EHRs produce savings for hospitals by reducing the average length of patient stays—but only in facilities meeting the highest federal standards for implementing the technology, according to new research from Case Western Reserve University.
The findings are significant for a health care industry with growing levels of spending—now roughly 18% of the nation's gross domestic product.
In hospitals meeting the federal government's measure of "meaningful use" of EHRs, patients are discharged nearly four hours earlier—approximately a 3% reduction of the average five-day hospital stay.
For sicker patients, the benefit was even greater: Those with complex or multiple chronic conditions see up to an additional 0.5% reduction in their hospital stays.
What's more, researchers found that these shortened stays did not come with an increase in readmissions. With prolonged patient stays costing hospitals an average of $600 a day, the use of electronic records could help contain growing costs, especially amid a trend of reduced reimbursements from insurance companies and entitlement programs.
"Longer hospitals stays cost more money for all involved," says Manoj Malhotra, PhD, dean of the Weatherhead School of Management at Case Western Reserve and coauthor of the research.
"Electronic health records, when meaningfully implemented help patients go home sooner, reducing their exposure to germs in the hospital and likelihood of having to come back," he says.
Hospitals that did not fully engage in meaningful use of electronic records showed no significant reductions in length of patient stays, according to the study, which was published in the Journal of Operations Management.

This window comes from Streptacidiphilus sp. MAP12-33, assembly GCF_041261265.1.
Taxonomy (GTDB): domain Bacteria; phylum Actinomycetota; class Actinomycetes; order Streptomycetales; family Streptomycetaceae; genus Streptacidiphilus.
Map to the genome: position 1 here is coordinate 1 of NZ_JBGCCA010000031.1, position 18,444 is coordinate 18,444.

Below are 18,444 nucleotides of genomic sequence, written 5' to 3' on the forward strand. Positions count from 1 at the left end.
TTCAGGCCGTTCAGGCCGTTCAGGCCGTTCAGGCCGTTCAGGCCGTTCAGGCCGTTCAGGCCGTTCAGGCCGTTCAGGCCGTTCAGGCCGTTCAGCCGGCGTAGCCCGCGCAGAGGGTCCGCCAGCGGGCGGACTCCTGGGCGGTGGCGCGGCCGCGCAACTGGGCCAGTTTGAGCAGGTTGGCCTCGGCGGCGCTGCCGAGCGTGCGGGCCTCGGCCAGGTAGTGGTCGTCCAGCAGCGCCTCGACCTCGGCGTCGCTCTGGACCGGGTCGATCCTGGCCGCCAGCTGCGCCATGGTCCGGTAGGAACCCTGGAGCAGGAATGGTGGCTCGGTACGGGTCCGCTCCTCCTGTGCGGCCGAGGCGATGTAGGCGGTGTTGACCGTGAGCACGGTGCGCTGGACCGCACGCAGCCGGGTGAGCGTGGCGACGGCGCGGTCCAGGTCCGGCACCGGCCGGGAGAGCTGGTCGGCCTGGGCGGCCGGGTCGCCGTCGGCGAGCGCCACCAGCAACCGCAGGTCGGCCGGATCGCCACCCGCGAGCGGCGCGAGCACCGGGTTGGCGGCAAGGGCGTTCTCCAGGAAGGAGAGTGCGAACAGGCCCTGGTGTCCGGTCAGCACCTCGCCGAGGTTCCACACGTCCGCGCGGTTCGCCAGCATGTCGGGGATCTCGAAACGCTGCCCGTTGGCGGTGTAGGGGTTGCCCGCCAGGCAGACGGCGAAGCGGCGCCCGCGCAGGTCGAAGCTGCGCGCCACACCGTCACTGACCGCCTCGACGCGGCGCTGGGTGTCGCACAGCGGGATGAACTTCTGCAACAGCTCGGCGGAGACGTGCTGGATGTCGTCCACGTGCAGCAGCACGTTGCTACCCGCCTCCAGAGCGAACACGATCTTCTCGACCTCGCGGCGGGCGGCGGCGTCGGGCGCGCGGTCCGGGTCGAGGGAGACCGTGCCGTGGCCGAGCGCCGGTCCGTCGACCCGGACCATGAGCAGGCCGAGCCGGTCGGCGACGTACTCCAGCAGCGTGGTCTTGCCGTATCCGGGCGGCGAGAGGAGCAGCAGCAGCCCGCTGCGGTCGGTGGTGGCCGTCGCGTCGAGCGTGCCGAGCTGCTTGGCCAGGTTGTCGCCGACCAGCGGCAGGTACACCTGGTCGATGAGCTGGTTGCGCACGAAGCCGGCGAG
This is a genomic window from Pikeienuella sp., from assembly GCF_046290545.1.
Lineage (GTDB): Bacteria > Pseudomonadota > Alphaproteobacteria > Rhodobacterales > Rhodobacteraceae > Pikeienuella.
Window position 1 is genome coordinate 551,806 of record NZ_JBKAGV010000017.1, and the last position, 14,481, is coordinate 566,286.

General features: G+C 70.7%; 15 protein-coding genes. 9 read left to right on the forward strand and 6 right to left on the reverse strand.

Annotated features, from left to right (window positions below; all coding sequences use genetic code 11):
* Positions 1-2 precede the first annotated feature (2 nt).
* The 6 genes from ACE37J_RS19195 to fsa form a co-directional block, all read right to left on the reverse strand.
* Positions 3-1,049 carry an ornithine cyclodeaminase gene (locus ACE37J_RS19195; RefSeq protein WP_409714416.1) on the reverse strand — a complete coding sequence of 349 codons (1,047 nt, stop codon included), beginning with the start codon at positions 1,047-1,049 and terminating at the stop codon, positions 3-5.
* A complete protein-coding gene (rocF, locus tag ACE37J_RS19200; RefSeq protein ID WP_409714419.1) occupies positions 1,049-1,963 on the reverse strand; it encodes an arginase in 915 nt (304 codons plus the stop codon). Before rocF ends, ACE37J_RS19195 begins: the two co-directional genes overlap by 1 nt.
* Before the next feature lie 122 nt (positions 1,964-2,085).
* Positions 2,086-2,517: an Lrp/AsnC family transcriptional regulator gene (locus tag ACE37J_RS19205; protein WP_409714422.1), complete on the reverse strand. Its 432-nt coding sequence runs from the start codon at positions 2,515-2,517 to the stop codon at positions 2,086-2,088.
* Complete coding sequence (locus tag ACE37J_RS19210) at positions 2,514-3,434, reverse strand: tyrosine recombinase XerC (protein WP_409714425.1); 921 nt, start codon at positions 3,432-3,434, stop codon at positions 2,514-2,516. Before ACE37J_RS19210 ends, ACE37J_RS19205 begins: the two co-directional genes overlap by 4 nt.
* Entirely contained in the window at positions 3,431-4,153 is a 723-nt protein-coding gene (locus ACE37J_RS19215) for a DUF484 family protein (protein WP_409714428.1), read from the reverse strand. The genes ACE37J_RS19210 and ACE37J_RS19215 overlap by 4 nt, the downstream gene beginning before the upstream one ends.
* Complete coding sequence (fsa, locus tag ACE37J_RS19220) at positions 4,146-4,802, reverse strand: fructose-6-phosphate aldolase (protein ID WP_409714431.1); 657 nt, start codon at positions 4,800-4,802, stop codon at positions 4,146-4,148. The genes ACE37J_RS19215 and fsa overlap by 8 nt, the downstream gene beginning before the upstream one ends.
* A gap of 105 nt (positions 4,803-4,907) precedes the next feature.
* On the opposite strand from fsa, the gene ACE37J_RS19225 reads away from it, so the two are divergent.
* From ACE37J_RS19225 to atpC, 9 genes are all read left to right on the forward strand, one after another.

"Any efficiencies, even small improvements, can produce significant savings when adopted in a large health care system—and are certainly preferable to the alternative," says Malhotra, who is also the Albert J. Weatherhead, III Professor of Management at the university.
Health Care Savings, Thanks to Federal Perks (and Penalties)
While electronic records are touted for their potential to reduce hospital errors and inefficiencies, their adoption had been slow among US hospitals.
In 2010, a $27 billion package included in the HITECH Act encouraged hospitals to adopt and meaningfully use the technology—and established penalties for failing to do so, such as negative adjustments to Medicare and Medicaid reimbursement.
The approach has been successful in pushing increased adoption of electronic records: By 2015, the level of adoption had reached 80% of hospitals nationally. But a more proactive approach that meaningfully uses the technology beyond mere adoption may be needed to see more progress, researchers conclude.
The researchers categorized hospitals into one of three categories—partial adoption of EHRs, full adoption of EHRs, and "meaningful assimilation" of EHRs.
"Whereas partial or full adoption showed no benefits for reducing patient stays, meeting the government's highest standard of meaningful use reduced length of stay without any adverse impact on readmissions," Malhotra says. "Results from this study indicate that meaningful assimilation of technology is likely to help free up clinicians and other valuable resources—this approach is preferable to making additional investments in facilities or hiring additional employees as more people seek hospital services."
The research—coconducted with Deepa Wani, an assistant professor of management science and statistics at the University of Texas at San Antonio—used four years of detailed patient-level data from all acute-care hospitals in California, in addition to as data reported by the Centers for Medicare & Medicaid Services on hospitals that successfully attested to meaningful use criteria stated in HITECH.
— Source: Case Western Reserve University